The National MagLab – Overview and HEP Partnerships
The National High Magnetic Field Laboratory (NHMFL or MagLab) is a facility at Florida State University, the University of Florida, and Los Alamos National Laboratory that performs research at high magnetic fields in materials physics, chemistry, geochemistry, and biology. It is the only magnet Lab in the US and is the largest with the highest fields, and is the most diverse of the nine magnet labs in the world. Our MagLab has seven user facilities and two laboratories – with the Applied Superconductivity Laboratory having been intimately involved with the high-energy physics community for decades in the research and development of superconducting materials: HEP has been the MAJOR driver for large-sale superconducting applications since the 1960s (Nb:Ti bubble chambers). After presenting an overview of the broad science at the MagLab, and our successes in education and outreach, I will present some of our triumphs in SC materials, including our most recent contribution to the Hi-Luminosity Upgrade of the LHC with superconducting Nb3Sn magnets. If time, I will present our research on the possible use of high-Tc materials in synchrotrons; and why it is important.
Laura Greene is the chief scientist at the National MagLab and the Francis Eppes Professor of Physics at Florida State University. Her research is in experimental condensed matter physics with a focus on quantum materials, including topological matter and high-temperature superconductors. As the 2017 president of the American Physical Society (APS), Laura’s theme was science diplomacy and human rights. She serves on the Board of Directors of the American Association for the Advancement of Science and is a vice president of the International Union of Pure and Applied Physics. A champion for diversity, she works with teams that promote the success of women and young scientists, particularly in developing countries. She plays many leadership advisory roles for funding agents and institutions and recently was a co-chair of the National Academy’s consensus report: “Frontiers of Materials Research: A Decadal Survey.”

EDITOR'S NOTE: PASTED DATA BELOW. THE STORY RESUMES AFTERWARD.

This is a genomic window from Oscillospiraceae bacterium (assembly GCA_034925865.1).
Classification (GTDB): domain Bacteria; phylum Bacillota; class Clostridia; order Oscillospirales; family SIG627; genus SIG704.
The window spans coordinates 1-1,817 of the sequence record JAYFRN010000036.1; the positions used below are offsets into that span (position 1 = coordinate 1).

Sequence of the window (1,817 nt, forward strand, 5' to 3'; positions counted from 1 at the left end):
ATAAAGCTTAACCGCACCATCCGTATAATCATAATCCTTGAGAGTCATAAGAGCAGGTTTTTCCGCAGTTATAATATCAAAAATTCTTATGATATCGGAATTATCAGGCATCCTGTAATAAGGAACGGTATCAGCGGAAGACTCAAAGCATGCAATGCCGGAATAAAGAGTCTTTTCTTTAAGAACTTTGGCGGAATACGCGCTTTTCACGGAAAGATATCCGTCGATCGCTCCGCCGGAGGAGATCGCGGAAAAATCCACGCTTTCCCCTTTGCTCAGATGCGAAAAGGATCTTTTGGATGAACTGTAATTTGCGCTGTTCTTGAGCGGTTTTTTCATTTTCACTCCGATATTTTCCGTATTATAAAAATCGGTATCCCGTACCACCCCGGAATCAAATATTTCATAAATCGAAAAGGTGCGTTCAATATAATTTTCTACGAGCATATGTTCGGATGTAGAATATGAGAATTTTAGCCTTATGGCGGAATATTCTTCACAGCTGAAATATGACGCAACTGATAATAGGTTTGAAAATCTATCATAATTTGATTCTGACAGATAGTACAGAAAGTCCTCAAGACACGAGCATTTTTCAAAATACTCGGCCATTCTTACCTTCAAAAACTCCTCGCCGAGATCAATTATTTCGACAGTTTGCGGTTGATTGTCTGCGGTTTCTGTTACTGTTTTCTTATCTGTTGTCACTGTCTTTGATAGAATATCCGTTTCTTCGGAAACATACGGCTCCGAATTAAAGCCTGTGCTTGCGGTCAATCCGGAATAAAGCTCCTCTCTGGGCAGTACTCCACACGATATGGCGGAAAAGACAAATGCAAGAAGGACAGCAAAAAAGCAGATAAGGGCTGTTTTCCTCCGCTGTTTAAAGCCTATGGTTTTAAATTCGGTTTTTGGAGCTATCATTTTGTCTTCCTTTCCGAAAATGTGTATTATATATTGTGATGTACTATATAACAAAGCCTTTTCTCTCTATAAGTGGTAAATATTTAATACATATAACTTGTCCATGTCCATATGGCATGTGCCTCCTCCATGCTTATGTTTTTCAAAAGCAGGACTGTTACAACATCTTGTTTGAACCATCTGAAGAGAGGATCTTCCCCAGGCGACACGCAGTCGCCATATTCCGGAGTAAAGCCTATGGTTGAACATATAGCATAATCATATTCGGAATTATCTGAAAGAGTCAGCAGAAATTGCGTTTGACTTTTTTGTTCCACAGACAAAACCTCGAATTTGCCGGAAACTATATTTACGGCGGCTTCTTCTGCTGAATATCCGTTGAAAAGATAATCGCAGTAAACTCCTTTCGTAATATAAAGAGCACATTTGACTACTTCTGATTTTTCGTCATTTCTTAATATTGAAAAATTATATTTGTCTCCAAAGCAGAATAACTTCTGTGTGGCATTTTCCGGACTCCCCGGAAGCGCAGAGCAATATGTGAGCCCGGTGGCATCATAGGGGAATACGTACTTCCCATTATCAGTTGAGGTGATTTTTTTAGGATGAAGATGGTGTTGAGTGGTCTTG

Laura is a member of the US National Academy of Science, and a fellow of the American Academy of Arts and Sciences, the Institute of Physics (UK), the American Association for the Advancement of Science, and the APS. Her recognitions include a Guggenheim fellowship, the Lawrence Award for Materials Research, and the Maria Goeppert-Mayer Award. She very recently received the APS Five Sigma Physicist Award for Advocacy. Laura has co-authored over 200 publications and presented almost 600 invited and plenary talks.